The Nerve Damage of Diabetes
What Causes Diabetic Neuropathy? continued...
How high blood glucose leads to nerve damage
is a subject of intense research. The precise mechanism is not known.
Researchers have discovered that high glucose levels affect many metabolic
pathways in the nerves, leading to an accumulation of a sugar called sorbitol
and depletion of a substance called myoinositol. However, studies in humans
have not shown convincingly that these changes are the mechanism that causes
More recently, researchers have focused on
the effects of excessive glucose metabolism on the amount of nitric oxide in
nerves. Nitric oxide dilates blood vessels. In a person with diabetes, low
levels of nitric oxide may lead to constriction of blood vessels supplying the
nerve, contributing to nerve damage. Another promising area of research centers
on the effect of high glucose attaching to proteins, altering the structure and
function of the proteins and affecting vascular function.
Scientists are studying how these changes
occur, how they are connected, how they cause nerve damage, and how to prevent
and treat damage.
What Are the Symptoms of Diabetic Neuropathy?
The symptoms of diabetic neuropathy vary. Numbness and tingling in feet are
often the first sign. Some people notice no symptoms, while others are severely
disabled. Neuropathy may cause both pain and insensitivity to pain in the same
person. Often, symptoms are slight at first, and since most nerve damage occurs
over a period of years, mild cases may go unnoticed for a long time. In some
people, mainly those afflicted by focal neuropathy, the onset of pain may be
sudden and severe.
What Are the Major Types of Neuropathy?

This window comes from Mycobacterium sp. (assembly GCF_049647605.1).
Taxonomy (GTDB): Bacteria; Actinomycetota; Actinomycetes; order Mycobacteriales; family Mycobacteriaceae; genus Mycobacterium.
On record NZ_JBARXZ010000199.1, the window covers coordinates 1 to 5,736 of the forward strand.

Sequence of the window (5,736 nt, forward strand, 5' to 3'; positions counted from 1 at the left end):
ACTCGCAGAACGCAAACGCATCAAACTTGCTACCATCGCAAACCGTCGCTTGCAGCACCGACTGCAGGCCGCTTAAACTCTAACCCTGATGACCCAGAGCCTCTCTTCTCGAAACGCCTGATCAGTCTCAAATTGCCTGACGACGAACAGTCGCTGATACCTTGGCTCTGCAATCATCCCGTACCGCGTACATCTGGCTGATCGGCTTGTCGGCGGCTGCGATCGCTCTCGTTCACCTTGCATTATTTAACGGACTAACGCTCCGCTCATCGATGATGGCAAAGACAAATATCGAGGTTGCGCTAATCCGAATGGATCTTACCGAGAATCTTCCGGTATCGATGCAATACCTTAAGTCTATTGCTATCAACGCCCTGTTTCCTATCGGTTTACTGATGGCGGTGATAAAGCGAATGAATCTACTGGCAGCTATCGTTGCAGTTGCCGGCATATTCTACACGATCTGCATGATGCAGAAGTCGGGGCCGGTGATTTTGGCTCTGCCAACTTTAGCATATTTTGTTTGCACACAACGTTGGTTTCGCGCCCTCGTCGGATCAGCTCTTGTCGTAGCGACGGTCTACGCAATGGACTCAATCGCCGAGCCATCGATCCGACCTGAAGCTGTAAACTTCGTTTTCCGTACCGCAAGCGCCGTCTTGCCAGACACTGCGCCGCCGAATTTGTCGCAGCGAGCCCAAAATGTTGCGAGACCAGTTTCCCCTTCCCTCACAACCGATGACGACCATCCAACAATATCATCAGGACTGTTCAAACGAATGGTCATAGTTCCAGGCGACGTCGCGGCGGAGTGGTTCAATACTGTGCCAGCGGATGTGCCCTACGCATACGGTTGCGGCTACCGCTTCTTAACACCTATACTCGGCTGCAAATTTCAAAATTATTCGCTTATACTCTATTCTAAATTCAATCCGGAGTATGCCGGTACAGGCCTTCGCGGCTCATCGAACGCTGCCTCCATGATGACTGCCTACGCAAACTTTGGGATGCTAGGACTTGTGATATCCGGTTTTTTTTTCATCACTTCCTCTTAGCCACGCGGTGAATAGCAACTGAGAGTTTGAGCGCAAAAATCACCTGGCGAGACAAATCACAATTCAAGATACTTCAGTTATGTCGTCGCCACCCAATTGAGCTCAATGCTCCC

The symptoms of neuropathy also depend on which nerves and what part of the
body is affected. Neuropathy may be diffuse, affecting many parts of the body,
or focal, affecting a single, specific nerve and part of the body.
The two categories of diffuse neuropathy are peripheral neuropathy affecting
the feet and hands and autonomic neuropathy affecting the internal organs.
The most common type of peripheral neuropathy
damages the nerves of the limbs, especially the feet. Nerves on both sides of
the body are affected. Common symptoms of this kind of neuropathy
- Numbness or insensitivity to pain or temperature
- Tingling, burning, or prickling
- Sharp pains or cramps
- Extreme sensitivity to touch, even light touch
- Loss of balance and coordination
- These symptoms are often worse at night
The damage to nerves often results in loss of
reflexes and muscle weakness. The foot often becomes wider and shorter, the
gait changes, and foot ulcers appear as pressure is put on parts of the foot
that are less protected. Because of the loss of sensation, injuries may go
unnoticed and often become infected. If ulcers or foot injuries are not treated
in time, the infection may involve the bone and require amputation. However,
problems caused by minor injuries can usually be controlled if they are caught
in time. Avoiding foot injury by wearing well-fitted shoes and examining the
feet daily can help prevent amputations.